Genetic test may predict drug-induced suicide
Last Updated: 16:13 December 12, 2013
Boulder-based Sundance, headed by chief executive Kim Bechthold, has entered a licensing agreement with the Max Planck Institute of Psychiatry, Munich, Germany, to expand the institute's initial clinical validation of genetic markers and to commercialize the diagnostic test.
The test is to enable physicians to decrease the risk of suicide in patients treated with single antidepressant drugs and combinations of psychiatric medications.
The Max Planck scientific team was led by Drs. Andreas Menke and Elisabeth Binder. The scientists discovered 79 genetic markers that had a 91 percent probability of correctly classifying patients at risk of antidepressant-induced suicide in an independent study.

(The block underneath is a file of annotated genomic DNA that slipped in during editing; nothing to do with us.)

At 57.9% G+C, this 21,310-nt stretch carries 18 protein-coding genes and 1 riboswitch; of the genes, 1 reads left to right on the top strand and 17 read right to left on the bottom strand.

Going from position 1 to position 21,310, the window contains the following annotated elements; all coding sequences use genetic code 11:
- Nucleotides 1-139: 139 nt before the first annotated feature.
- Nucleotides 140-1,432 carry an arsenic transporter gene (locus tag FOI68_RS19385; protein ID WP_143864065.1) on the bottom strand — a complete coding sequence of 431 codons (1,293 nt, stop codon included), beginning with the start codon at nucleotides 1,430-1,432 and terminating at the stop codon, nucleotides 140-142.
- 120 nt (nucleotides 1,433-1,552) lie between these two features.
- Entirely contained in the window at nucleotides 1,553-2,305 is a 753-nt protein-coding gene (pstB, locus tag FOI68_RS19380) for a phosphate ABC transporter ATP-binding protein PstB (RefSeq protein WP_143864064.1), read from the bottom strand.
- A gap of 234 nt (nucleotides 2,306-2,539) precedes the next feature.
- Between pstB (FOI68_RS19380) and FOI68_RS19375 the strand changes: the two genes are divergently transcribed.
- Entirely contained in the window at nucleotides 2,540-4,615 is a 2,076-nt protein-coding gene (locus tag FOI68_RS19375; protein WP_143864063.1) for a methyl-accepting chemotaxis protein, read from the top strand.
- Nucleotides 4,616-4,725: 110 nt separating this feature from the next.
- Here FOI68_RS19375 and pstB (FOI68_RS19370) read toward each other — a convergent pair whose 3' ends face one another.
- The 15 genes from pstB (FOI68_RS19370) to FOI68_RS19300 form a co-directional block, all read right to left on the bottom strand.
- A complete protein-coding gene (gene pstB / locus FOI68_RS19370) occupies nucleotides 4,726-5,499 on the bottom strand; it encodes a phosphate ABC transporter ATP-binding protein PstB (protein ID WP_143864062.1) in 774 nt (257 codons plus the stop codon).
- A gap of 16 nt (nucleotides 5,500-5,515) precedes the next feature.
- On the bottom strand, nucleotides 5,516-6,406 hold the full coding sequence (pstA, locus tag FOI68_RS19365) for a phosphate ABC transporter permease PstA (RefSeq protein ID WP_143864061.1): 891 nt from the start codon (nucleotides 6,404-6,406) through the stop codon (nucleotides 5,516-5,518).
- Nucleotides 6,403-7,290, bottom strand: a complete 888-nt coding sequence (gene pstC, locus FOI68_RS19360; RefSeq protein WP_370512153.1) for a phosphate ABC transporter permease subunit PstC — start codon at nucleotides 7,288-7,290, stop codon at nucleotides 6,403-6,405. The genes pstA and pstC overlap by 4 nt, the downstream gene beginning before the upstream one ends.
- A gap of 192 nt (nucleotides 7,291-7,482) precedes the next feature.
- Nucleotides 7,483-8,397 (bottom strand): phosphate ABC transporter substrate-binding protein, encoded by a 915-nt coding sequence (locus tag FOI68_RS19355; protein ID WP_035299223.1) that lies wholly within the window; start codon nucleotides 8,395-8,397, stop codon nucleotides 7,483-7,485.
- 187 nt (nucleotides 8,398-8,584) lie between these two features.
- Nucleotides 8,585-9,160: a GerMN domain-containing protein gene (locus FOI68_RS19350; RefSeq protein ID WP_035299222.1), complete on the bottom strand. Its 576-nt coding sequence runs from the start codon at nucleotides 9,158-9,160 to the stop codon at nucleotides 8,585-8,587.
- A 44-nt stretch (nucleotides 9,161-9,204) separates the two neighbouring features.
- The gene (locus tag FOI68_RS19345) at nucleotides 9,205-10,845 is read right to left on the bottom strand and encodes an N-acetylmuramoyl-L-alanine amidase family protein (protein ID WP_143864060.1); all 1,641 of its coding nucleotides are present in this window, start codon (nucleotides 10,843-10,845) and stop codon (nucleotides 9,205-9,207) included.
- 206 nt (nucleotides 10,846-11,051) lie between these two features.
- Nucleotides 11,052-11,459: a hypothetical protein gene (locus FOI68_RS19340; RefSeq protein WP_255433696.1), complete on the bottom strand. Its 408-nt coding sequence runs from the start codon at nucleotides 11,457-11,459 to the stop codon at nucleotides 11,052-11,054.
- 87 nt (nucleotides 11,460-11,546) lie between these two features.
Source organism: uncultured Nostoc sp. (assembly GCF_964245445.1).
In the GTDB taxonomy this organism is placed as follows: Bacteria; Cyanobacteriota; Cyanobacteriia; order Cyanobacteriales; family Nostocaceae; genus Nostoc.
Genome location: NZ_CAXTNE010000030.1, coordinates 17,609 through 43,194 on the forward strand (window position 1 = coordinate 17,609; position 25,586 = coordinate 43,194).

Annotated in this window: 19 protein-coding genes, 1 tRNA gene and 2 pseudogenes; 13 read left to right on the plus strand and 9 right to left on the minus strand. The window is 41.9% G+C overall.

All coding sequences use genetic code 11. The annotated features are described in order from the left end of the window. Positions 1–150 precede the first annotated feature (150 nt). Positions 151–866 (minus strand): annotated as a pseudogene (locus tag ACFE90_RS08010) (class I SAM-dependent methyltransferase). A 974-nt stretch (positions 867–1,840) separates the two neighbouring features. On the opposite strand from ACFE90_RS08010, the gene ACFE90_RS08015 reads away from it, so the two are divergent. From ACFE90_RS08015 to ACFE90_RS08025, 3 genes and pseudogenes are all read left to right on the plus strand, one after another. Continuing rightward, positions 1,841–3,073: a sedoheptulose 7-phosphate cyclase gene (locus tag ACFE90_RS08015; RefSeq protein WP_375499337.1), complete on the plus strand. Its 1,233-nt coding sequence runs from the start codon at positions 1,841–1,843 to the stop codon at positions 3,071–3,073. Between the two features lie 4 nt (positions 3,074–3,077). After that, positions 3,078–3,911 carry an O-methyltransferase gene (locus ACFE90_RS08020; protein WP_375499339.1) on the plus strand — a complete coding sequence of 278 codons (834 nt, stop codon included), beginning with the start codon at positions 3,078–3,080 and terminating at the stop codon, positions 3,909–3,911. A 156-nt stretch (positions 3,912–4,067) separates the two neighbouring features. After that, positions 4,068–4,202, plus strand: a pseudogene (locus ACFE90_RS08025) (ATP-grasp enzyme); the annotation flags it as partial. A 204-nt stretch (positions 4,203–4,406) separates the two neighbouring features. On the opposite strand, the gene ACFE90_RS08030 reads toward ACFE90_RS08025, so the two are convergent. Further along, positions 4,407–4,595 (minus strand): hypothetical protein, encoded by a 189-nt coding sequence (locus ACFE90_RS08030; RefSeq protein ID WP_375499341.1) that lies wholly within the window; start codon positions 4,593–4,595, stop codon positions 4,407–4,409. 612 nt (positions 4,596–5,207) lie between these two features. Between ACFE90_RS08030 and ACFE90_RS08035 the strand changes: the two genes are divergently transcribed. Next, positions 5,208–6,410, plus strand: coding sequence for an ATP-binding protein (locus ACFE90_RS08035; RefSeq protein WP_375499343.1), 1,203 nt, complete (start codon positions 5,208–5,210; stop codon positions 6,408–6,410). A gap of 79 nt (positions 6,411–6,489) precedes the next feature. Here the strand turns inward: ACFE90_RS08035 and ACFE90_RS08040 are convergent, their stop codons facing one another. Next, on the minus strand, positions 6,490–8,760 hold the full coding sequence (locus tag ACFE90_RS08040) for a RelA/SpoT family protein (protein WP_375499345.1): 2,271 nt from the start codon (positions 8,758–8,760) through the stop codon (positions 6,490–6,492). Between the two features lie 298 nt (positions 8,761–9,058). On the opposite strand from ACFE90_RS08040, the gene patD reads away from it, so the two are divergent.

"Our hope is that the new test will assist the physician in significantly reducing the risk of these tragic results and will provide patients and families with valuable personal information to use with their doctors in planning treatment," Bechthold said.
Sundance is preparing for the launch of the product as a laboratory developed test in the United States and Europe and will announce in early 2014 when it will be available.
Clinical studies will be initiated in support of a U.S. Food and Drug Administration submission for market clearance, European CE marking and insurance reimbursement.
The company plans for applications to be submitted to the regulatory agencies within 18 months.
According to IMS Health, there are more than 9 million new patient prescriptions written each year in the United States. An additional 9 million new patient prescriptions are estimated to be written yearly worldwide.
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